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Will We Ever Learn?

We still suffer from past wars as we charge ahead

Memorial Day has its roots in the aftermath of the Civil War when Americans searched for a way to honor and remember the three-quarters of a million people who died in that horrific conflict. The original declaration in 1868 called for “strewing of flowers or otherwise decorating the graves” of the war dead, hence its original name, Decoration Day.

In his classic song, “Where Have All the Flowers Gone,” Pete Seeger traces a cycle of young girls picking flowers, finding husbands who go off to war and then to graveyards, which are adorned with flowers, which a new generation of young girls will find. And the circle begins again — on and on and on. It is a song of honor and love — and a fundamental forgetting that allows us to again be led off to another war.

“When will we ever learn?” the chorus asks again and again. 

Fifty years ago, May 1965, the first 3,500 officially recognized U.S. combat troops arrived in Vietnam. A few months later, President Lyndon Johnson committed to sending 125,000 more. “I do not find it easy to send the flower of our youth  … into battle,” he said. But he did, again and again. Within three years, more than half a million Americans were fighting in Vietnam.

Just over 40 years ago, the last Americans left Vietnam. The country was reunited under a communist government. That’s exactly what would have happened, all historians agree, if we had not blocked national elections called for in the Geneva Accords — the diplomatic agreement reached at the end of the Vietnamese war of independence against France — in 1954.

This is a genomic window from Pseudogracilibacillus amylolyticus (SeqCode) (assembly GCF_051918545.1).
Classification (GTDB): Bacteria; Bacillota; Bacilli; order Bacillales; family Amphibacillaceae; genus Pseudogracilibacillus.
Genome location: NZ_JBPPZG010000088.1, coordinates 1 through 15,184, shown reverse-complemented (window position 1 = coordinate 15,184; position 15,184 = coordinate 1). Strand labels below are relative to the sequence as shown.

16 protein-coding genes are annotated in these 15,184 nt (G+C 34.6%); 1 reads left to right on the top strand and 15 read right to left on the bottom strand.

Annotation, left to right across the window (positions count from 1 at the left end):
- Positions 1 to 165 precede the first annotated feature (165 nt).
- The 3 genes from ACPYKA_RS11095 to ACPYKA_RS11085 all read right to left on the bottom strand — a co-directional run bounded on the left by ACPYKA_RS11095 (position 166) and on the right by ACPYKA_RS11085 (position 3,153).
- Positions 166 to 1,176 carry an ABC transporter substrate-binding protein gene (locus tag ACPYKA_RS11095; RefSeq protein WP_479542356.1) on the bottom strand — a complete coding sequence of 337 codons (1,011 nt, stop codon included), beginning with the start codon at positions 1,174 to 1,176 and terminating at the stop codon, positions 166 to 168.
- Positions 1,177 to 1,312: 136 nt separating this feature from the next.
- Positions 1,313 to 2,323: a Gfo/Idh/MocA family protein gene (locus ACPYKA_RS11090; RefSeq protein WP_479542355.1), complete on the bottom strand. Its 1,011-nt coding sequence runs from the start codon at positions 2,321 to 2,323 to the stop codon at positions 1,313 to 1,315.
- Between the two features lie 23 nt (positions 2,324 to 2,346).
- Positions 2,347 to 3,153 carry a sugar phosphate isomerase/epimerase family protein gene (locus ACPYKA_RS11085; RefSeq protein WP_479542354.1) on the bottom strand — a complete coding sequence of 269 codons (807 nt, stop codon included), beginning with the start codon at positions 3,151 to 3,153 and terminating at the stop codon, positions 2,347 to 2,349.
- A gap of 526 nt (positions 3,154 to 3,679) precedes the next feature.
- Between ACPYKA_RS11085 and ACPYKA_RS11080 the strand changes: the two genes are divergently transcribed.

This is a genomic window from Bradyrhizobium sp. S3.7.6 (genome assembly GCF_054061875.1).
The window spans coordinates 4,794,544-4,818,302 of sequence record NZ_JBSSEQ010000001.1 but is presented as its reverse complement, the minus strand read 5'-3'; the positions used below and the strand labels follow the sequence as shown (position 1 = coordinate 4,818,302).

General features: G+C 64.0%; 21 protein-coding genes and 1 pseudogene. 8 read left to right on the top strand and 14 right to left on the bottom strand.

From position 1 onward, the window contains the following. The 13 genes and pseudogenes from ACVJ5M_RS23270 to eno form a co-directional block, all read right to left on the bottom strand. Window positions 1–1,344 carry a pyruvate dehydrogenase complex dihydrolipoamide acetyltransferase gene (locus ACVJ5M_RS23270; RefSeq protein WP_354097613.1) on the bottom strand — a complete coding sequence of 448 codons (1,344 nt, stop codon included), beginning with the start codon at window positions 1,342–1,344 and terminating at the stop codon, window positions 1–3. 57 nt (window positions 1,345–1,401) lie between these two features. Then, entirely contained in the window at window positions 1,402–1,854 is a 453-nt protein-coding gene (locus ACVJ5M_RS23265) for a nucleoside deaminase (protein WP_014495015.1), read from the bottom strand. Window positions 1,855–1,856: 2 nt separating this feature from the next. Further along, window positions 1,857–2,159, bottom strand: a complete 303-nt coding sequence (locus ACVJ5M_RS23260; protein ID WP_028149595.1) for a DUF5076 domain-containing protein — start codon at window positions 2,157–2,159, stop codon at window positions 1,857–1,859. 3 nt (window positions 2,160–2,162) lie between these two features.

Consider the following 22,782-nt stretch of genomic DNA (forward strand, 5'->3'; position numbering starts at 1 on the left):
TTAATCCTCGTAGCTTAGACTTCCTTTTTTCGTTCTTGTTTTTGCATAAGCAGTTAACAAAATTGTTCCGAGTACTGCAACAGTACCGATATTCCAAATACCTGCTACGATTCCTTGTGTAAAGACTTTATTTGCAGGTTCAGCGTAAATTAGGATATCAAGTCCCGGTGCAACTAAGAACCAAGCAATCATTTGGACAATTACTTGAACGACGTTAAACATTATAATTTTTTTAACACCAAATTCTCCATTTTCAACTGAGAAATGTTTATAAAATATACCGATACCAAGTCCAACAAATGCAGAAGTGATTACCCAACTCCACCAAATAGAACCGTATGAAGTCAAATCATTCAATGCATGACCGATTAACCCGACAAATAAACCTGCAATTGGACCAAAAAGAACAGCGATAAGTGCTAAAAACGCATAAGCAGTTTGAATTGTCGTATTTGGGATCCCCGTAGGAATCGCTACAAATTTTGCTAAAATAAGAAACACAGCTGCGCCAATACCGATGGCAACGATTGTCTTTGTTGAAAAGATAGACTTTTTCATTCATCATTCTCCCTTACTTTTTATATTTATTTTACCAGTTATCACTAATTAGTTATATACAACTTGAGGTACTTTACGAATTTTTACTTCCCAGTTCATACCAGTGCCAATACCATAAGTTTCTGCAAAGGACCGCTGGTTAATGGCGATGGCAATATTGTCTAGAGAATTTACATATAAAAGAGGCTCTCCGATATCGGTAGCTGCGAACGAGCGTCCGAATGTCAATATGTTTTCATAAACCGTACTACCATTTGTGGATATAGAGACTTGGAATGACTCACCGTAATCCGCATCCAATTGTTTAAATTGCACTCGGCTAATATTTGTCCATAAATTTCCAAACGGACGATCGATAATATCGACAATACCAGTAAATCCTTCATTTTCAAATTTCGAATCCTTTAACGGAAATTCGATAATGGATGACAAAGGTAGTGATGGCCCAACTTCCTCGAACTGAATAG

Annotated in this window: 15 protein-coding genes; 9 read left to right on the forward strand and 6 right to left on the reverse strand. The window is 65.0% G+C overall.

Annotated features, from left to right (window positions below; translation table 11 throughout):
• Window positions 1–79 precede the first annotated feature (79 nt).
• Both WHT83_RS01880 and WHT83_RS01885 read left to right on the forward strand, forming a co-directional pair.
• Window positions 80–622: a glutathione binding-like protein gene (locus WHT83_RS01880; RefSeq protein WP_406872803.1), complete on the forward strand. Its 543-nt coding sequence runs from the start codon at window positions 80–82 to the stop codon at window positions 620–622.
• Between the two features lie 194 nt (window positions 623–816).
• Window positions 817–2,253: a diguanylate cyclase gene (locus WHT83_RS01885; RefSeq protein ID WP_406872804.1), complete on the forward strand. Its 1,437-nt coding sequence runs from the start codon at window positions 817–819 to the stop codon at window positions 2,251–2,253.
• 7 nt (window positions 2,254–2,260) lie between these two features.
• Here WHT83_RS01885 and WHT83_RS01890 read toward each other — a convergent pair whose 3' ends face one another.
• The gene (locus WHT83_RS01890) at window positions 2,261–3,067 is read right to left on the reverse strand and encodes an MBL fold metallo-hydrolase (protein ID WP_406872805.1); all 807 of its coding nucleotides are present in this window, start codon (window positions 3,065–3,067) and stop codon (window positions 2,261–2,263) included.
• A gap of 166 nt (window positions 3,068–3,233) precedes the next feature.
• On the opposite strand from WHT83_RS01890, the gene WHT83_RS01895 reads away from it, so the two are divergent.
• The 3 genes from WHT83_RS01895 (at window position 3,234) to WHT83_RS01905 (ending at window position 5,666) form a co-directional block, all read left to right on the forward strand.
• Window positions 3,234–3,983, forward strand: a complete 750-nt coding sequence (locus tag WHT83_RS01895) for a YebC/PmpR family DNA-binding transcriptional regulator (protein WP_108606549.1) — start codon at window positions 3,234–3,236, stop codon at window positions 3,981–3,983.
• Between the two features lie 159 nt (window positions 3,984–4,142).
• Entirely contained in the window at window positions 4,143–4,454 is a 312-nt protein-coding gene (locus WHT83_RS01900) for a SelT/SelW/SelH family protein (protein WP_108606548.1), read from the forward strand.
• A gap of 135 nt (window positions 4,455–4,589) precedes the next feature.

How different would our country be if we had allowed those elections to take place — never sent all those troops, never dropped all those bombs, never spent those billions of dollars? We lost 58,220 flowers of youth. More than two million Vietnamese died. We still suffer the consequences of that war, with our veterans wounded in so many ways — and because we have still not learned its lessons.

In more recent history, our wars in Iraq and Afghanistan have cost us dearly in lives lost or deeply damaged and trillions of dollars of lost opportunities to do good in the world. And, as in Vietnam, those wars have not made us safer or freer or more respected in the world. Rather than bringing stability or peace to the Middle East, we have generated deepening chaos.

Now, we face choices about how to deal with difficult situations in Syria, Iran and the Ukraine, as well as the continuing crisis in Iraq. A proposal to authorize use of force in the quagmires of Syria and Iraq is lurking in the wings of Congress. We are already leading a bombing campaign in that area and have 4,400 ground troops in Iraq (a figure eerily close to the first commitment of combat troops to Vietnam). Sabre-rattlers in Congress are calling for more ground troops and trying to undermine what could be promising negotiations with Iran.

As we reflect on Memorial Day 2015, have we honored the dead and wounded of Vietnam, Afghanistan and Iraq by flowers and forgetting — forgetting again the bluster and blunder that sent so many off to wars that ultimately failed? 

When will we ever learn?

Let’s honor them by remembering — remembering that we could have avoided those wasteful wars and their tragic sacrifices. Let’s honor them by acting now to prevent future futile military adventures. Write your representatives to oppose the use of U.S. military force in Syria and Iraq and new sanctions against Iran. Support diplomacy, humanitarian assistance and regional solutions.

Let’s honor all those sacrificed in our wars by working to allow the flower of our youth to blossom and build a more just and peaceful world.